Organizational Conflict of Interest (OCI) Allegations

The protester contends that the agency failed to mitigate an OCI based on unequal access to information.  Specifically, the protester argues that the agency provided a favorable evaluation to BNBI based on its use of information not available to the protester.[13]  In support of this proposition, as discussed above, the protester alleges that the agency was biased in various aspects of its evaluation of the protester’s proposal under the technical and management approach factor.  In addition, to support its argument that the awardee had unequal access to information, Lovelace refers to the statement in the SSEB evaluation that “[t]he BNBI proposal is well organized, easy to follow, is complete in the information provided and where appropriate is based on assumptions determined by the current operating environment or derived from their past experience operating NBACC.”  AR Tab I, SSEB Report, at 1.  We do not find that the protester’s OCI allegation has merit.

It is well settled that an offeror may possess unique information, advantages, and capabilities due to its prior experience under a government contract--either as an incumbent contractor or otherwise; further, the government is not necessarily required to equalize competition to compensate for such an advantage, unless there is evidence of preferential treatment or other improper action.  See FAR § 9.505‑2(a)(3); CACI, Inc.-Fed., B-403064.2, Jan. 28, 2011, 2011 CPD ¶ 31 at 10; MASAI Techs. Corp., B-298880.3, B-298880.4, Sept. 10, 2007, 2007 CPD ¶ 179 at 8.  The existence of an advantage, in and of itself, does not constitute preferential treatment by the agency, nor is such a normally occurring advantage necessarily unfair.  Council for Adult & Experiential Learning, B-299798.2, Aug. 28, 2007, 2007 CPD ¶ 151 at 6; Government Bus. Servs. Group, B-287052 et al., Mar. 27, 2001, 2001 CPD ¶ 58 at 10.

In an attempt to allege something beyond mere incumbent advantage, the protester argues that the record includes evidence of preferential treatment toward BNBI.  In particular, Lovelace cites an e-mail sent from the chair of the SSAC to the contracting officer and the chairman of the SSEB that included the following statement regarding the evaluation of Lovelace’s proposal: “[I]t would be good to include in the report if any of the contracts reported as part of past performance included any classified work.  If so, it will create a glaring hole in the proposal that they do classified work, especially [top secret/sensitive compartmented information], but did not think the management team should be equally classified.”  AR, Tab J, SSAC Report at 4-5.  While the protester argues that this language constitutes an attempt by the evaluators to write the evaluation in such a manner as to make it appear that Lovelace’s proposal was flawed, it is equally, if not more, reasonable to interpret this as an attempt to make certain that the flaws already identified in Lovelace’s proposal were adequately documented.  Additionally, we note that the SSA, who was not included in the e-mail thread, conducted an independent review of the proposal and similarly concluded that Lovelace’s proposal demonstrated a weakness in its failure to propose key personnel with appropriate security clearances.  AR, Tab K, Source Selection Decision at 20-21, 33, 40.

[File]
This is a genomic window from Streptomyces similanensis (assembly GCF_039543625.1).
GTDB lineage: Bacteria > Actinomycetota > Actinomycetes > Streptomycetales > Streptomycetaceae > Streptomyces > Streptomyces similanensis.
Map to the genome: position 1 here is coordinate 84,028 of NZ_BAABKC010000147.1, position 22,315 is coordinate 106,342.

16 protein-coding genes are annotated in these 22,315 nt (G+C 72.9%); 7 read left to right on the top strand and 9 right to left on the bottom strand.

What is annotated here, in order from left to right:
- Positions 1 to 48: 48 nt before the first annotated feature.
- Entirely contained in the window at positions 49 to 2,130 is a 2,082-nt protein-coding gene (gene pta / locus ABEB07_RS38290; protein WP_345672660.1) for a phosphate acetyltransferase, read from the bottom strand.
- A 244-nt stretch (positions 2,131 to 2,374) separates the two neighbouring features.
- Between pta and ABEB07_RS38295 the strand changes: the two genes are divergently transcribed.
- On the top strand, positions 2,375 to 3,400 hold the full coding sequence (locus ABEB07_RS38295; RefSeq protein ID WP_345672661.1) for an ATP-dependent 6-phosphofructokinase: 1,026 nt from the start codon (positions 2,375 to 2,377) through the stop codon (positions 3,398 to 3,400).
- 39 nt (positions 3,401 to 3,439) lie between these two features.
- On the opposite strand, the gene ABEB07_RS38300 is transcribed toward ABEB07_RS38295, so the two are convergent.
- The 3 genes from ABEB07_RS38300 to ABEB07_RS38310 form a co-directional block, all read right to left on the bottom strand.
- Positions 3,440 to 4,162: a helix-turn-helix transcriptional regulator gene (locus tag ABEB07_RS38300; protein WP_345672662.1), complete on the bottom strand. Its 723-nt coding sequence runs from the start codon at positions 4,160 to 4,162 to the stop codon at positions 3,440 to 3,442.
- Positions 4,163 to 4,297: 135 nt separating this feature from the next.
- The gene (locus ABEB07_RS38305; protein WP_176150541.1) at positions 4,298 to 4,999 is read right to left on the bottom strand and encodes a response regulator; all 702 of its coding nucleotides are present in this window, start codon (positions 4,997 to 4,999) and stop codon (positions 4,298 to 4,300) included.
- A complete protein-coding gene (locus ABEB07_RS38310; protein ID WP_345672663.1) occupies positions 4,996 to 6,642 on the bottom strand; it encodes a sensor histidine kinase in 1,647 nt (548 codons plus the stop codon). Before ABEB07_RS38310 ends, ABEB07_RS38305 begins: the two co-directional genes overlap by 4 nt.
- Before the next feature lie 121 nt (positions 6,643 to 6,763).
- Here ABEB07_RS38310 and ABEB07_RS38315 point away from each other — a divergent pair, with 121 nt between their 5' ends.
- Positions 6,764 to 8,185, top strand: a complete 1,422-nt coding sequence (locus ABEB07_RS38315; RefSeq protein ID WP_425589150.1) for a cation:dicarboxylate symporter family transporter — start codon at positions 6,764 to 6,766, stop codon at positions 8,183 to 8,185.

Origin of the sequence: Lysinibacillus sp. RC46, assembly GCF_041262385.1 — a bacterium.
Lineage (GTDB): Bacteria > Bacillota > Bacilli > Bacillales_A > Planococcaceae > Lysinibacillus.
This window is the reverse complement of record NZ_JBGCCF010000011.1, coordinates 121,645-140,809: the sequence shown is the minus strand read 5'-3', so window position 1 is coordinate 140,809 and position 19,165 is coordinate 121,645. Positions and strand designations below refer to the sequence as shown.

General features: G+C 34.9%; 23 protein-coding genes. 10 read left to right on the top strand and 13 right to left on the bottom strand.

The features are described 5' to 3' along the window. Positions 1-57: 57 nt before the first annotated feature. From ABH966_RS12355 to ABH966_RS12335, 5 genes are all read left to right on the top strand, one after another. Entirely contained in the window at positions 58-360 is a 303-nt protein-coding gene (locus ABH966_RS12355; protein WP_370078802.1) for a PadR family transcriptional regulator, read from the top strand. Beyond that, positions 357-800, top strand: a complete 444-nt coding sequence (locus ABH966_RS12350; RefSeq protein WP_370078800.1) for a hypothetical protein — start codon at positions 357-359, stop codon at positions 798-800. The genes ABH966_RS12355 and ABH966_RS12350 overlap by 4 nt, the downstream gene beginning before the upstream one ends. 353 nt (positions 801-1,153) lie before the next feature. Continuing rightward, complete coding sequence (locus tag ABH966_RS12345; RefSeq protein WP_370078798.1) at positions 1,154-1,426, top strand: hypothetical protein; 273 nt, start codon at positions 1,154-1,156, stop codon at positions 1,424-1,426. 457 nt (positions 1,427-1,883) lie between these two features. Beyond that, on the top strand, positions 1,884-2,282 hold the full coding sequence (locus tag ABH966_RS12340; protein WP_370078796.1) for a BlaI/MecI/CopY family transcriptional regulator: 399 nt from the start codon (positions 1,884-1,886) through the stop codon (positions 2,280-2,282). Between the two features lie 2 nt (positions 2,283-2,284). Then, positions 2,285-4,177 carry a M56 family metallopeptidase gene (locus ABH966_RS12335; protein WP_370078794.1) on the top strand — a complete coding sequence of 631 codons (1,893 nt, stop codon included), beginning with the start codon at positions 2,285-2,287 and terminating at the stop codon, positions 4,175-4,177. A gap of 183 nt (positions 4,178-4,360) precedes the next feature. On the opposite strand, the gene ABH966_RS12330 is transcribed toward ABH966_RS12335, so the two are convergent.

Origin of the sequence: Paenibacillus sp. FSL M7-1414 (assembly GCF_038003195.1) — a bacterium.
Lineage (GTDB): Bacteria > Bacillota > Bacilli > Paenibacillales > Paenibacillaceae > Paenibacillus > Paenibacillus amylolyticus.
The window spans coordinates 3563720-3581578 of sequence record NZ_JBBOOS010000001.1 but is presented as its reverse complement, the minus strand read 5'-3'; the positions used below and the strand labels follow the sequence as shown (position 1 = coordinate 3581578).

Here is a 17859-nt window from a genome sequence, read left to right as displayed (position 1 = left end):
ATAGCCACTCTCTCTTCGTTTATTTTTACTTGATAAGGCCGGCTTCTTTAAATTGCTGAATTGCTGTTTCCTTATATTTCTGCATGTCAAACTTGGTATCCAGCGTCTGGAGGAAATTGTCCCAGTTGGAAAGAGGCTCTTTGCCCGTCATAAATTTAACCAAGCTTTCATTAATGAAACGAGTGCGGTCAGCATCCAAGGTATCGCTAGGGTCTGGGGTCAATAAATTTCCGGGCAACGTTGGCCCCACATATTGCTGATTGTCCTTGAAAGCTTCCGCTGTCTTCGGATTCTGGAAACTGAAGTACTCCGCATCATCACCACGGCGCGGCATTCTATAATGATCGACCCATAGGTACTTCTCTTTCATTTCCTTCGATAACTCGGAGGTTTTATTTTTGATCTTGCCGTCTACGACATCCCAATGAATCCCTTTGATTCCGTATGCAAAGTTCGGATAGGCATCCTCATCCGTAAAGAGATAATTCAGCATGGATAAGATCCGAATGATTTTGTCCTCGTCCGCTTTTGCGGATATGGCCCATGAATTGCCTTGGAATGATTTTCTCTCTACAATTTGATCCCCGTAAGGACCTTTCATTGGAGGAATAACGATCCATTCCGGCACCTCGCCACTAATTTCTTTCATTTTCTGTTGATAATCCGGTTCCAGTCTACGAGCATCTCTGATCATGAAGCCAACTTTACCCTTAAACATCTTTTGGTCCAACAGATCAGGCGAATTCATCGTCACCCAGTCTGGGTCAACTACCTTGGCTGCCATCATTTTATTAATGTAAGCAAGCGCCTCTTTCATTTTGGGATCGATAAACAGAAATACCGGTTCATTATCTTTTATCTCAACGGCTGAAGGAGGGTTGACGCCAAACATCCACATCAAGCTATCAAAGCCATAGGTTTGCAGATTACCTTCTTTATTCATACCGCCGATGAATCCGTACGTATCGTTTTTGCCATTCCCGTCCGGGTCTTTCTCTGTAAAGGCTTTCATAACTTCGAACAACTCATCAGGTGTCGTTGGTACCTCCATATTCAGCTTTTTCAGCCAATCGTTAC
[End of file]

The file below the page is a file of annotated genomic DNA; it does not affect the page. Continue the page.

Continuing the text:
The protest is denied.

Susan A. Poling
General Counsel



[1] Prior to the issuance of the RFP, the agency issued a draft solicitation, hosted a site visit, conducted a pre-proposal conference, and responded to questions submitted by prospective offerors.  Agency Report (AR) at 6.

[2] Possible ratings under the management and technical approach subfactors ranged from outstanding to unacceptable.  RFP at M-17.  The RFP defined a rating of satisfactory as follows: 

Proposal meets requirements and indicates an adequate approach and understanding of the requirements.  Strengths and weaknesses are offsetting or will have little or no impact on contract performance.  Risk of unsuccessful performance is no worse than moderate.

RFP at M-17.  The RFP defined a rating of marginal rating as follows:

Proposal does not clearly meet requirements and has not demonstrated an adequate approach and understanding of the requirements.  The proposal has one or more weaknesses which are not offset by strengths.  Risk of unsuccessful performance is high.

 Id.

[3] These were the only two proposals received.

[4] The SSEB identified two minor strengths and three major weaknesses in the protester’s proposal under the management approach subfactor; eight minor strengths and two major weaknesses under the technical approach subfactor; three minor strengths, two major weaknesses and two minor weaknesses under the quality control and regulatory compliance subfactor; and one minor strength and one major weakness under the transition approach subfactor.  Agency Report, Tab I, Lovelace Evaluation, at 6-28. 

[5] The protester also makes a general objection to the solicitation’s adjectival rating scheme, complaining that per the terms of the RFP, a proposal did not need to include all of the attributes of the rating definitions in order to be eligible for the specified adjectival ratings.  RFP at M-16.  This complaint constitutes an untimely challenge to the terms of the solicitation.  Our Bid Protest Regulations specifically require that a protest based upon alleged improprieties in a solicitation that are apparent prior to the closing time for receipt of initial proposals be filed before that time.  4 C.F.R. § 21.2(a)(1).  To the extent the protester had concerns about the adjectival rating scheme presented in the solicitation, Lovelace should have challenged the terms of the solicitation prior to closing.